I’ve finally seen the Mediterranean, which you’ll probably cross before me. Spent a week in Saintes-Maries, and to get there crossed the Camargue in a diligence, with vineyards, heaths, fields as flat as Holland. There, at Saintes-Maries, there were girls who made one think of Cimabue and Giotto: slim, straight, a little sad and mystical.
On the completely flat, sandy beach, little green, red, blue boats, so pretty in shape and colour that one thought of flowers; one man boards them, these boats hardly go on the high sea — they dash off when there’s no wind and come back to land if there’s a bit too much. It appears that Gauguin is still ill. I’m quite curious to know what you’ve done lately; I’m still doing landscapes, croquis enclosed.
I’d very much like to see Africa too, but I hardly make any firm plans for the future, it will depend on circumstances. What I’d like to know is the effect of a more intense blue in the sky. Fromentin and Gérôme see the earth in the south as colourless, and a whole lot of people saw it that way. My God, yes, if you take dry sand in your hand and if you look at it closely. Water, too, air, too, considered this way, are colourless. No blue without yellow and without orange, and if you do blue, then do yellow and orange as well, surely. Ah well, you’ll tell me that I write you nothing but banalities. Handshake in thought.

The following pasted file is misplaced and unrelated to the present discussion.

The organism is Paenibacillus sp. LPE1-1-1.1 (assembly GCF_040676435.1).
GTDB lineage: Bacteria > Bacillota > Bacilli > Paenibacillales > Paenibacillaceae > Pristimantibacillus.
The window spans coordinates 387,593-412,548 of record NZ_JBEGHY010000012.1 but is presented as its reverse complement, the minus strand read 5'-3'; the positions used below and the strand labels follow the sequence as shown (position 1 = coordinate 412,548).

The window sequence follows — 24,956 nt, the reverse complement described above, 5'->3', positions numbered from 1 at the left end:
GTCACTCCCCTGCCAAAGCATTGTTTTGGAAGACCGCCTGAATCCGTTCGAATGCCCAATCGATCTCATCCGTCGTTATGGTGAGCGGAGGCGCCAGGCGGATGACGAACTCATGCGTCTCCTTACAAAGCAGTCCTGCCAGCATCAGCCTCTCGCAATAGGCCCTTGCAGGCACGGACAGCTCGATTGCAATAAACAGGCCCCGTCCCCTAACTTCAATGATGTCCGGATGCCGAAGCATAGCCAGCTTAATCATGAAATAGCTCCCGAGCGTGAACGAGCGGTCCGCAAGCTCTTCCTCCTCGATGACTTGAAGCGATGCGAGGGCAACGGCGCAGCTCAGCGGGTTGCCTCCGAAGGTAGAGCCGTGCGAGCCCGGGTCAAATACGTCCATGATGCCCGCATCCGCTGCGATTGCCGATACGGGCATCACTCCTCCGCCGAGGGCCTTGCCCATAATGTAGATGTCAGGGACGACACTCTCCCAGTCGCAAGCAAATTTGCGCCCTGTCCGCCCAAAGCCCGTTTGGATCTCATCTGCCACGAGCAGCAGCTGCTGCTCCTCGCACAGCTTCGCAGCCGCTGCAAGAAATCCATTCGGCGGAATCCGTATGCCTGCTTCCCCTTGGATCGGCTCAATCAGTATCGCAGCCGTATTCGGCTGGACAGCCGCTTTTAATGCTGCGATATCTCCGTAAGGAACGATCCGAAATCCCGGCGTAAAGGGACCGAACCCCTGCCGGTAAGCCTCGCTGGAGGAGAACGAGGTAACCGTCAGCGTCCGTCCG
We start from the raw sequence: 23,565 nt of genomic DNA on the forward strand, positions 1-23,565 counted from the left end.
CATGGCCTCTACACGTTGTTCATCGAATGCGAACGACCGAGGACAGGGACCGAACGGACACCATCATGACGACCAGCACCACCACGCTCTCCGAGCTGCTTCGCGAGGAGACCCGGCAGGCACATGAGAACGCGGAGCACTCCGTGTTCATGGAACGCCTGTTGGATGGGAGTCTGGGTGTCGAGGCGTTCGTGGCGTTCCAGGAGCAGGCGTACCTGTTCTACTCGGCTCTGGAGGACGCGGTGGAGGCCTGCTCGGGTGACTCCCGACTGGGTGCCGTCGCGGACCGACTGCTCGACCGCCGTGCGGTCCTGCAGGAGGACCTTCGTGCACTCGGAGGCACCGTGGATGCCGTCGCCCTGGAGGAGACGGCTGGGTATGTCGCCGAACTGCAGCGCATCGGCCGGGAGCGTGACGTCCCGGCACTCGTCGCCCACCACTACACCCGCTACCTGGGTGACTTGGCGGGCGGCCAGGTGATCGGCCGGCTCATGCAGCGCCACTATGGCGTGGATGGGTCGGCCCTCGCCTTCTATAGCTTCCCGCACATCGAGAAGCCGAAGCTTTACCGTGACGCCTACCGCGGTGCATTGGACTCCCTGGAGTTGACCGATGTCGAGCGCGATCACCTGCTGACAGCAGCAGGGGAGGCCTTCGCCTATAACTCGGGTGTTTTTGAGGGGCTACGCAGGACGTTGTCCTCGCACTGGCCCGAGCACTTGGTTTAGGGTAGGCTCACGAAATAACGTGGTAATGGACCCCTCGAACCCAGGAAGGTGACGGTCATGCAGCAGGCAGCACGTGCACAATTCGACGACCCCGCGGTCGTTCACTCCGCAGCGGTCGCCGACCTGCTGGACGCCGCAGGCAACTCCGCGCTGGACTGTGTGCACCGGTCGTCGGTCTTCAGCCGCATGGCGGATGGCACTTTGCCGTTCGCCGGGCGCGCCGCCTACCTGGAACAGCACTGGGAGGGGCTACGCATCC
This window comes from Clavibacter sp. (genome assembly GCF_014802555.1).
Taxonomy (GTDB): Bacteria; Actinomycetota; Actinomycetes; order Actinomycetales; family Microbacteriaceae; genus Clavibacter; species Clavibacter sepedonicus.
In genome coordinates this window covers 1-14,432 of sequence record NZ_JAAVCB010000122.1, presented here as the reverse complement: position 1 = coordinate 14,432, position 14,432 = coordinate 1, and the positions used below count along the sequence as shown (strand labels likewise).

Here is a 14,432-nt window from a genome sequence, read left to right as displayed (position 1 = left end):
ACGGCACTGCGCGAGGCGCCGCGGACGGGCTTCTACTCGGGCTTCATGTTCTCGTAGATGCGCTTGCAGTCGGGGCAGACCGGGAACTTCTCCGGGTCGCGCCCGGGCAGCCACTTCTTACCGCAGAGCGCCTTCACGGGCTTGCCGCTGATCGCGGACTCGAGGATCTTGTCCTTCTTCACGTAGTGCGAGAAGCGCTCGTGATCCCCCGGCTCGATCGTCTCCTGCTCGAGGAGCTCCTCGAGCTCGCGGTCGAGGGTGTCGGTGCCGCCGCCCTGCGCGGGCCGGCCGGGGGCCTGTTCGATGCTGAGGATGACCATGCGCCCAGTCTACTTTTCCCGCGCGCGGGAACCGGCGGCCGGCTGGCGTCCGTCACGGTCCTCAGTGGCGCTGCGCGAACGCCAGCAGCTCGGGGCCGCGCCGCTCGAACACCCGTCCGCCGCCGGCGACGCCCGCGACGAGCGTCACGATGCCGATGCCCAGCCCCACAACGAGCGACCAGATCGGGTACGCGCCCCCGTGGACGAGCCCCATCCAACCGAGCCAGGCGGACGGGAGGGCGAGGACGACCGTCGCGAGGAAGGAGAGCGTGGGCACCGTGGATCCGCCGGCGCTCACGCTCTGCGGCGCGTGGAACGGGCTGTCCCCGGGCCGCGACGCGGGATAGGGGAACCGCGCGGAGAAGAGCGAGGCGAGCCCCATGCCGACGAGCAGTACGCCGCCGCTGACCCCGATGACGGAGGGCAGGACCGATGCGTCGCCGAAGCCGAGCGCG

Ever yours,


To Emile Bernard. Arles, on or about Thursday, 7 June 1888


Painting, Oil on Canvas – 64.5 x 81 cm, Size 25 Figure
Arles, France: June 4, 1888
Van Gogh Museum
Amsterdam, The Netherlands, Europe
F: 413, JH: 1460